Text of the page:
When Vanke attempted its first public fundraising in December 1988, there wasn’t even a stock market in China. The real estate firm wanted to raise Rmb28 million ($4.6 million) so its chairman Wang Shi came up with a novel distribution technique. He loaded stacks of Vanke’s share certificates on his bicycle and sold them alongside rows of cabbage for Rmb1 each in Shenzhen’s wet markets.
Those who bought didn’t regret it. Vanke went public in January 1991 after the Shenzhen bourse finally opened. Vanke has since grown into China’s biggest real estate developer, with a market worth that exceeds Rmb100 billion.
Stories of instant riches in the stock market have long held a fascination for a Chinese public prone to speculation.
Perhaps the most famous example: what the New York Times termed a two-day long crush of more than a million retail investors camped outside banks in Shenzhen in August 1992. They were lining up for subscription forms giving them the right to buy IPO stock – which, at the time, was viewed as a one-way bet.
In recent years fervour for stocks has been more muted. Retail investors have become jaded by sagging share values and scandals.
But another dramatic swing in mood is underway in Shenzhen. Although both the main boards in Shanghai and Shenzhen are in the doldrums, the ChiNext – a market touted as China’s answer to Nasdaq – is buzzing. Investors have driven the ChiNext Price Index up 70% since the start of the year and it is now trading at record highs.
That marks something of a turnaround. WiC reported last November that there was precious little to celebrate as ChiNext turned three years old (see WiC171). Back then the ChiNext Price Index had dropped 44% from its peak in late 2010. Out of 355 companies listed on the board 221 were trading below their IPO prices, with their profits shrinking suspiciously since going public.
Thanks to the securities regulator’s year-long ban on IPOs, there are still 355 firms listed on ChiNext. So what has changed?
The reversal in sentiment, according to the Securities Times, is partly down to a policy shift in Beijing. This is tried-and-tested practice for Chinese investors, who often focus on the policy tailwinds, rather than the fundamentals of company valuation. Hence encouraging noises from Beijing about increasing the influence of the private sector in the economy has seen investors switch out of large-cap state-owned firms into smaller, more entrepreneurial plays in the hope that they will benefit personally.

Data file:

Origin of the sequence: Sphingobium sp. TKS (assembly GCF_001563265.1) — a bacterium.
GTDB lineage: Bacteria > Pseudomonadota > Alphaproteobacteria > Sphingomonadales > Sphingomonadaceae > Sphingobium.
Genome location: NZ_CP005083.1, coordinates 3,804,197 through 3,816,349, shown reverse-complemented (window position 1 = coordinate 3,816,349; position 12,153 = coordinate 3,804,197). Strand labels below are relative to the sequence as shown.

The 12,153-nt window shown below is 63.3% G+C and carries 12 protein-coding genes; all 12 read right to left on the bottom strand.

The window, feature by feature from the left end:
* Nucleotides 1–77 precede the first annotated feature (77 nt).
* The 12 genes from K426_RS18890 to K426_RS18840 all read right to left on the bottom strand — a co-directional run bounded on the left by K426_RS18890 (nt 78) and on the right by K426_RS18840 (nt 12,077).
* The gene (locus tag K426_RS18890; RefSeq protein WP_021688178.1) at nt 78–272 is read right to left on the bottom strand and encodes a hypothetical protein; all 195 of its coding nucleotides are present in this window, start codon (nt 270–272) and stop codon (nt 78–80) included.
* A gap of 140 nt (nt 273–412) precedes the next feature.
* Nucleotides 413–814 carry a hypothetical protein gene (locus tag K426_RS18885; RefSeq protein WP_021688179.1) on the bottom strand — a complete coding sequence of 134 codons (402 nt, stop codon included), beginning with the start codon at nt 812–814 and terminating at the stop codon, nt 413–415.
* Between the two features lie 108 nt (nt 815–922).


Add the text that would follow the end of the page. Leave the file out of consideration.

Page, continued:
“The ChiNext is about new and emerging industries that the new government is keen to support,” the newspaper adds.
The really stellar performers are media stocks. At least 14 shares linked to the ‘cultural sector’ have tripled their share prices this year, according to CBN. Huayi Brothers, for one, has just become the most valuable ChiNext company following a 300%-spike in 2013. It now has a market capitalisation of Rmb35 billion, a staggering 160 times the film studio’s 2012 profit. (Before Warner Brothers went into its fateful merger with AOL in early 2000, it was trading at roughly 50 times earnings.)
Huayi has produced some of the biggest movie hits in recent years. But the China Securities Journal warns that the current valuation is pricing in near 100% market share for “Chinese movies as well as all TV soap operas”.
That sounds unrealistic. But the most telling evidence of a toppy valuation may come from Huayi’s founders themselves. One of the Wang brothers (read WiC34 for more on Huayi’s ambitions to rival Warner Brothers) sold a portion of his stock last month, pocketing Rmb430 million. But the explanation didn’t satisfy analysts, after Wang Zhongjun said he cashed out because he “needs money for his children’s study and work”.
This remark swiftly became one of the most forwarded comments online. “China’s stock market is indeed entertaining. Everything remotely related to entertainment has skyrocketed recently,” wrote Su Yu, a popular financial blogger at Hexun. “What are Wang’s children studying that would cost him Rmb430 million in tuition fees?”
After Wang’s selldown, other controlling shareholders at Huayi are now being watched carefully. The theory: if the ‘smart money’ is selling, something must be amiss with valuations. Certainly, prices are very high. Listed firms in the ChiNext are trading at an average price-to-earnings multiple of over 60 times, Sina Finance noted. The spike hasn’t been driven exclusively by retail money. Institutional investors have also bought into ChiNext for a record share of their portfolios: 8.25% as of June, comparing with 3.18% in late 2012.
“Many people reckon the ChiNext is now overvalued. But history tells us that an overvalued market remains overvalued until the bubble bursts,” the China Securities Journal opines. “When will this moment arrive?”
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